Detroit’s infatuation with Euro-style sedans got their start in a big way in 1975. The Ford Granada was a cynical riff on the Mercedes, mainly having to do with crowing about its boxy design, Mercedes-look wheelcovers and a prominent grille. We posted Road and Track’s review of it here, titled “The Perfect Car For Mother To Buy”. Chevrolet’s redesigned Nova also arrived in 1975, and it too paid homage to a German sport sedan, but this time the BMW. Unlike the Granada, the Nova had some handling chops to go along with the Hoffmeister kink. But that hardly made it a genuine Euro-sedan. What Detroit still hadn’t gotten is that it takes more than good smooth-road handling to compete with Europe’s better sedans. Things like all-wheel independent suspension, steering with genuine road feel, and a body that is genuinely space-efficient.
The Nova LN was effectively a four-door Camaro, including all of its pros and cons. It was no BMW, but if Mom was going to be happy in her Granada, Dad would probably appreciate the Nova quite a bit more.
The poor interior space utilization is the result of having a body that was designed back in the mid-60s, at a time when that was just not a priority for the compact class. The 1968 Nova, which shared its platform with the ’67 Camaro, prioritized a long hood and a very coupe-like body, regardless if it had four doors or two. This 1975 update was still stuck with that same basic body architecture, now grafted to the new front subframe, suspension and steering that the 1970 Camaro and Firebird ushered in.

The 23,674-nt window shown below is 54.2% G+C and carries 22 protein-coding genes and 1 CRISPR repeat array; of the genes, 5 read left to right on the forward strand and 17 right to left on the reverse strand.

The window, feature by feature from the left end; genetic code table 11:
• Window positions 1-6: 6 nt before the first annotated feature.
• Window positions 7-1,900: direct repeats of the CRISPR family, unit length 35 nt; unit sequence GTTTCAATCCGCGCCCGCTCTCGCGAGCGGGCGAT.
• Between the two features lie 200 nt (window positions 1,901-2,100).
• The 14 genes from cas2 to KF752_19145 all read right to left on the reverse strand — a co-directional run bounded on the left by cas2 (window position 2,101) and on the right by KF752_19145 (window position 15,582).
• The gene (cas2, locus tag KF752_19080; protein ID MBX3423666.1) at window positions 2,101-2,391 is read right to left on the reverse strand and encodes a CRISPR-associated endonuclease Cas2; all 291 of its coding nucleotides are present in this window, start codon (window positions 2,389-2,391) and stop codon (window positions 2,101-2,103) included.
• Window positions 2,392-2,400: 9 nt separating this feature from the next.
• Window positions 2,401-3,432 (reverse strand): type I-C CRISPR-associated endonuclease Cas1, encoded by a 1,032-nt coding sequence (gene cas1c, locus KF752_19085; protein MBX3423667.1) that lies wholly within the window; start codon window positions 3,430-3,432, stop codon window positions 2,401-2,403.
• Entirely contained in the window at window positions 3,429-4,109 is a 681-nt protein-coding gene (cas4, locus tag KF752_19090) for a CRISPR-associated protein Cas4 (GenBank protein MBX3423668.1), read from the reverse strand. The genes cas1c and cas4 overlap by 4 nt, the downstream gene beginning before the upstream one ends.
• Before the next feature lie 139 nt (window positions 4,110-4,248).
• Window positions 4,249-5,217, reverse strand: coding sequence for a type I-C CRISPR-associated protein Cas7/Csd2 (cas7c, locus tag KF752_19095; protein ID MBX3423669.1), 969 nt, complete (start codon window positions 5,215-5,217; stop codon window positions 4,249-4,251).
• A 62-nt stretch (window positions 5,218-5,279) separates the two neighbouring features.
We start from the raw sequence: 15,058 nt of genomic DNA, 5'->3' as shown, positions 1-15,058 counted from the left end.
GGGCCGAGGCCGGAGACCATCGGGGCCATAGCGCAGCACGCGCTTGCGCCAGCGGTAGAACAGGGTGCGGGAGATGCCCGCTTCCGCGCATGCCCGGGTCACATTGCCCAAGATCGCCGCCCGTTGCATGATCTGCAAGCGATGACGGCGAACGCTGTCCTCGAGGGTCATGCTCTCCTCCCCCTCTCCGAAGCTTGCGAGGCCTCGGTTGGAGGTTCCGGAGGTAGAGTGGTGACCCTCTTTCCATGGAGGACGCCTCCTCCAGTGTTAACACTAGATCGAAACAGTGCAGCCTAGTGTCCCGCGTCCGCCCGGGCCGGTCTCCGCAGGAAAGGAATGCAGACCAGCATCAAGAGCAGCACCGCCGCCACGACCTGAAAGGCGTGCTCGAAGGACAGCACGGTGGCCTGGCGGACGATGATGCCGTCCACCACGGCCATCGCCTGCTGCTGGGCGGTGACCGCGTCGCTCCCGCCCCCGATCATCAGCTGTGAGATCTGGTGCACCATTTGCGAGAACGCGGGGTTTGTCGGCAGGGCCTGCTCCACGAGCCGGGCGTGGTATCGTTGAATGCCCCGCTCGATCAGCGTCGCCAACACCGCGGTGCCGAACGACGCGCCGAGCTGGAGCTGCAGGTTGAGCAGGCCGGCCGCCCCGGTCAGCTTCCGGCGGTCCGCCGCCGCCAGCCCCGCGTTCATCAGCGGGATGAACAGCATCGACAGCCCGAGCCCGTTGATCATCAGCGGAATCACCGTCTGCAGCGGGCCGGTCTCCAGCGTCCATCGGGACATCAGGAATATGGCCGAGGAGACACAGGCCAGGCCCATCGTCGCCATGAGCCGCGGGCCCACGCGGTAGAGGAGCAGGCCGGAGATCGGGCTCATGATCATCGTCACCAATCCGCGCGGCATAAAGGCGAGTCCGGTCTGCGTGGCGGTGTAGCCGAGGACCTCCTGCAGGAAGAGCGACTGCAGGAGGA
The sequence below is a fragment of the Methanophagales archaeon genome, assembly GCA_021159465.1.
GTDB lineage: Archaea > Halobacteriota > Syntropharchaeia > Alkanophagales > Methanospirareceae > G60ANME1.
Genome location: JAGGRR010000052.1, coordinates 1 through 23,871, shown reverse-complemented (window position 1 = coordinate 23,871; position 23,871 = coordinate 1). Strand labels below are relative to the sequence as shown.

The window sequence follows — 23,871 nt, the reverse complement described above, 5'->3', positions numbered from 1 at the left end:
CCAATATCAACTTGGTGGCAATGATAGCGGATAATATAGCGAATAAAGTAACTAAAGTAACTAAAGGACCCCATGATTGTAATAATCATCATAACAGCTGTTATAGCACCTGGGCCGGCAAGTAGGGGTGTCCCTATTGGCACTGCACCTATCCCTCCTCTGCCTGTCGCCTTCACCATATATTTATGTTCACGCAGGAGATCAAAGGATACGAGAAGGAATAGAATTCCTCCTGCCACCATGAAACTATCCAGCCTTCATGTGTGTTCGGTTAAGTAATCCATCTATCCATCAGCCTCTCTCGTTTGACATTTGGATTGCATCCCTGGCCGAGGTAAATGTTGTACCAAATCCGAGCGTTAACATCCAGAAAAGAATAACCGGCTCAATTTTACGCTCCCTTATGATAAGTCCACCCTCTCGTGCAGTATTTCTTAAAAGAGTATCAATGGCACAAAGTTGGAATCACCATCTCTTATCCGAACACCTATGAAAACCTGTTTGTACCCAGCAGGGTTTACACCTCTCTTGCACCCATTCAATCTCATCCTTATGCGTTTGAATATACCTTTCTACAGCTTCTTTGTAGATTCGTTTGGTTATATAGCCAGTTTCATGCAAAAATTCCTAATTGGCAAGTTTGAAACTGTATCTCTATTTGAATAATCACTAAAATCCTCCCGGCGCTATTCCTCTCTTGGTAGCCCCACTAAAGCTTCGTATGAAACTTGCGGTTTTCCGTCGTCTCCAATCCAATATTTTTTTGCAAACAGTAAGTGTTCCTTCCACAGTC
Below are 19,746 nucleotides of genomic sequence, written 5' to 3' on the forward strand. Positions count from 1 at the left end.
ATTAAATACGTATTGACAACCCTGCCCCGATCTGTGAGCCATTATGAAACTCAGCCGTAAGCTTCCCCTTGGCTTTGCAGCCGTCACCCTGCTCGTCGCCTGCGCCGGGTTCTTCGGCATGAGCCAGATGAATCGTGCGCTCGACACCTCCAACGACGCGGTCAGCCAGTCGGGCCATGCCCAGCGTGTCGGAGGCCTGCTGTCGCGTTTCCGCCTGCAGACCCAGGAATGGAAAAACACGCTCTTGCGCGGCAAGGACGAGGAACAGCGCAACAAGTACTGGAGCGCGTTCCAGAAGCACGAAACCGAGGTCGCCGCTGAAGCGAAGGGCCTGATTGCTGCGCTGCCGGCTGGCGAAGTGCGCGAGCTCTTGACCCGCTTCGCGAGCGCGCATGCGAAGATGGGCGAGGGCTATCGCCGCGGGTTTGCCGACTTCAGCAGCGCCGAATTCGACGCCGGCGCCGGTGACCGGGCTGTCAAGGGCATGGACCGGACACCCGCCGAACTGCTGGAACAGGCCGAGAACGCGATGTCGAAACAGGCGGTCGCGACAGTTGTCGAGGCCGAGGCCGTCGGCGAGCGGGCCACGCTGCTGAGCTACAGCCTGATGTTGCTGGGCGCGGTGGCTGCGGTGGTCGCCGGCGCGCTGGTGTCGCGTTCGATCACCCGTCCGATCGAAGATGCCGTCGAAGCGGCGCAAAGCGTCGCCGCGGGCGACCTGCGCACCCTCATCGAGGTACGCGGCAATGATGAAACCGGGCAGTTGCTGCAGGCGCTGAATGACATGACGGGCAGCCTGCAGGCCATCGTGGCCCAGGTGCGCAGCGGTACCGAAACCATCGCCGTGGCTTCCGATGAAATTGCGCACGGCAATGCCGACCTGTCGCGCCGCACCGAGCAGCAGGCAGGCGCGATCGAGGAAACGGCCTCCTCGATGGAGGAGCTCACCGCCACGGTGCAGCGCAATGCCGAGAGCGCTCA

Ford blessed the Granada with an all-new body, with relatively better interior space utilization, even if it did still use aspects of the increasingly archaic “Falcon platform”. The results speak directly to the outcomes. And of course the Granada had the blingy Iaccoca look that buyers gravitated to much more strongly.
Pretty solid performance for 1975, but abysmal fuel economy (13.5 mpg) for a “compact” sedan that couldn’t even sit full-grown adults on its rear seat with adequate comfort.
The Buick Skylark’s uneven-fire 90° V6 comes in for the usual drubbing, given its persistent low frequency “rumble”. It did yield a much more respectable 21 mpg, but R&T wonders of the engine sound and very leisurely performance was worth it.